How to Throw Darts:
Composure Keeps You on the Winning Side
Written by Brady McCaw
I have been playing darts for 20 years now and the one thing that has helped me gain a grip on success is the ability to keep my composure. This has not always been the case in my dart career. I was young and immature when I started playing. My hardest lesson was learning that no matter how good my game is, there will be some days when I step to the line against someone even better. The key to playing these matches is keeping your composure, so you don't beat yourself. The following tips on maintaining composure will help you become the dart player you want to be.
One of the best ways to keep your composure is to stay grounded. The game of darts is a roller coaster. You will be shooting great one month, but not so well the next. The key is to remember that for every low point in your game, a high will come just around the corner if you allow it to. Thinking this way will help you stay confident in your abilities as a dart player. Once you learn to stay grounded you will find yourself winning matches you once thought would be impossible.
You can use your newfound confidence and grounded state of mind to gain an edge over the competition. How many times have you walked away from a bad shot in a match by yelling some four letter word, or even worse, kicking or hitting a board? You are not the only one. You must realize that your opponent has done the same (that is, missed their target). If a bad round or two doesn't rattle your cage, you will probably have a big advantage over your opponent. Personally, I try to walk up and grab my darts the same way every round, whether it's after a 9 Mark or even the dreaded window.
You are most likely asking yourself "how can walking away from a bad round without showing emotion help me win?" First, it will play with your opponent's head. Second, it will help you maintain confidence. Walking back from a bad round without emotion tells your competition that you don't think you are beat. You should also walk back like nothing happened after great rounds. Your opponent will think that you normally throw that well since you don't show any sign of excitement. Everyone misses a round now and then, and they miss more often when under pressure. Staying calm at all times will put even more pressure on your opponents because they won't see any weakness or be able to judge how you feel about the game. I have been at the line after watching someone blow up over a bad round many times, and the only thing I can think is "this game is mine."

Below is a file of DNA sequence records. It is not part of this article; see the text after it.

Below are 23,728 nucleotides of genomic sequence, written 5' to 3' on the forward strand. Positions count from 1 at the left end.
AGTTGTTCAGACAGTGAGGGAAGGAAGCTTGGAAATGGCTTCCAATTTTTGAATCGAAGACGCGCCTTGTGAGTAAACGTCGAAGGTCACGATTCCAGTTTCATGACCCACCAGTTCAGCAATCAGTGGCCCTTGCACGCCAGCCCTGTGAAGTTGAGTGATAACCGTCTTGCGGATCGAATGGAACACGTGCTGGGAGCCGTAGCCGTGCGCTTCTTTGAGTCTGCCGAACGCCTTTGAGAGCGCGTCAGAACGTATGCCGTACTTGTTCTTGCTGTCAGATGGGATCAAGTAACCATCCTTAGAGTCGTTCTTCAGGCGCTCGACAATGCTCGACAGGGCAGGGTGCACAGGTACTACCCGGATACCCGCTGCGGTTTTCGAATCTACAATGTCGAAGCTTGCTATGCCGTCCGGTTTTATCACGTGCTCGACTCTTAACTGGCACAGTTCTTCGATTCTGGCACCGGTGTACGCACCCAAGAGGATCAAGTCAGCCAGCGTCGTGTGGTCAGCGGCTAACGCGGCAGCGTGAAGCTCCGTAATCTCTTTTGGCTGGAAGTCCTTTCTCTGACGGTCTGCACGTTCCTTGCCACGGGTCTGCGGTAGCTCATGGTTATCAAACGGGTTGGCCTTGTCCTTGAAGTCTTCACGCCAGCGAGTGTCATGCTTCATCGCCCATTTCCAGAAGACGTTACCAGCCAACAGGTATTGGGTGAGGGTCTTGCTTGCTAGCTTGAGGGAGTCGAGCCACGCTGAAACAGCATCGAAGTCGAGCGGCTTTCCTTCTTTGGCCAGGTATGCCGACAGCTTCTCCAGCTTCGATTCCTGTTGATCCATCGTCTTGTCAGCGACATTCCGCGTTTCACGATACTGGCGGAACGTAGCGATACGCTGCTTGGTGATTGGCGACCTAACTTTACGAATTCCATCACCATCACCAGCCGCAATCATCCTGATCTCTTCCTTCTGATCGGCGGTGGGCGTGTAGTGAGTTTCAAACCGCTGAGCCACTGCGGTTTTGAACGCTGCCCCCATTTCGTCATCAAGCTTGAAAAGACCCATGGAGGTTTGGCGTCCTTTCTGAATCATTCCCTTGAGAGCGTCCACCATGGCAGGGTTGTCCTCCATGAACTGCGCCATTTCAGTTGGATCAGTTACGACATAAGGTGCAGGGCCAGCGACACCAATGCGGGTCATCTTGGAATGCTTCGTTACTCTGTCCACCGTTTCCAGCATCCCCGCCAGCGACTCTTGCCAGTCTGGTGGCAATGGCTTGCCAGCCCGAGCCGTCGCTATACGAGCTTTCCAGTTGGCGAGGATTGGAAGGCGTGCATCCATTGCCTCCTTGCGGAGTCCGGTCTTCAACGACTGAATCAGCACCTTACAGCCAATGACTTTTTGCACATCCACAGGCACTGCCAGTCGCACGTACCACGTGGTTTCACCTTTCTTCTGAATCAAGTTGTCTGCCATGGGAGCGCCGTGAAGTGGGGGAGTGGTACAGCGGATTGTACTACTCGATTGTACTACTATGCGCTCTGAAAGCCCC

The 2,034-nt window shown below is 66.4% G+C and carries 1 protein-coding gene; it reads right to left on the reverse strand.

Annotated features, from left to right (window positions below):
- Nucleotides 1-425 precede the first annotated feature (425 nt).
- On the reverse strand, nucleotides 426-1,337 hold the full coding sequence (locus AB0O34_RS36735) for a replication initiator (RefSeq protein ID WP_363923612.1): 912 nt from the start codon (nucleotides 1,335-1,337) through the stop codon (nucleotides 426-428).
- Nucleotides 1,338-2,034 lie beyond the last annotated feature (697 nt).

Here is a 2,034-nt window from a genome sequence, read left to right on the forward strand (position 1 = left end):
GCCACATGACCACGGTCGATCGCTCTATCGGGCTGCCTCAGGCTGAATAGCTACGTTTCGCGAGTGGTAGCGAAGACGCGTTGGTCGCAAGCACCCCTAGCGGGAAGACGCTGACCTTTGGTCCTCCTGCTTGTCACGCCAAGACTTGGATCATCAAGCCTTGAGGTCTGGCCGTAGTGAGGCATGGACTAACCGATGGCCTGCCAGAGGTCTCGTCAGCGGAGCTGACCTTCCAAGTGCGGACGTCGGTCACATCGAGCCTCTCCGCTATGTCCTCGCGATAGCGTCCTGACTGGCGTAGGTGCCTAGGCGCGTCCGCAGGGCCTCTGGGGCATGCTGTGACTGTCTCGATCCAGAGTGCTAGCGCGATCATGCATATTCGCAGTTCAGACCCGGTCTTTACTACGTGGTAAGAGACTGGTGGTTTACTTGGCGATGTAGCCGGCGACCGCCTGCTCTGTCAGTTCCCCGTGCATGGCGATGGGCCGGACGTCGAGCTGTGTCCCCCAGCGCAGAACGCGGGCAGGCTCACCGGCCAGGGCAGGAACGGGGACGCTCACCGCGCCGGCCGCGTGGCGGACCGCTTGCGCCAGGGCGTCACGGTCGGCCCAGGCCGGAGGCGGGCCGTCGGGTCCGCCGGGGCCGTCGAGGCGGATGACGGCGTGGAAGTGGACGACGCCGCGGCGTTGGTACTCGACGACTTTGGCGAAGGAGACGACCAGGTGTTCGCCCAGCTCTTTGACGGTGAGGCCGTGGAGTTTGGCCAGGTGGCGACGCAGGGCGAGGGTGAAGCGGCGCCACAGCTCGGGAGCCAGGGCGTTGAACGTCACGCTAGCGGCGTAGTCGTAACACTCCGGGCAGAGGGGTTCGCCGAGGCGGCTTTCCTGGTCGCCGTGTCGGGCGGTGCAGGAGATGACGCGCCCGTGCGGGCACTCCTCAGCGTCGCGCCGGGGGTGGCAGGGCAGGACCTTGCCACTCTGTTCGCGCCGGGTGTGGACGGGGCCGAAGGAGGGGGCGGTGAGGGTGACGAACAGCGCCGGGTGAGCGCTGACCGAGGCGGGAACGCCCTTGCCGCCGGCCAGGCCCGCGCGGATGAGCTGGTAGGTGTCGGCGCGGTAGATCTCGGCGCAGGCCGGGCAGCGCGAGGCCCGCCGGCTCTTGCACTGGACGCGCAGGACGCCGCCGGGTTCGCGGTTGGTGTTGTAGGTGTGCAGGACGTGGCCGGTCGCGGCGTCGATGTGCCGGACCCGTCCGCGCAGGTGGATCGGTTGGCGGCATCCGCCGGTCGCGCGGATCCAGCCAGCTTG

In darts, you should never poor fuel on a fire. I can't count how many times I have been driven to defeat my opponent by something they did or said. Never give other players more reasons to want to beat you. This goes for players of any skill level. A beginner you play against today might be tomorrow's best. Treat every player with respect, especially if you want to be respected yourself.
I have been lucky enough to watch some of the best players in the world. Most players that stay on top have the highest levels of composure and class. They believe in themselves enough to overcome setbacks and take success in stride.
Take what I've said to heart, and always understand that darts is a game that we all love to play together.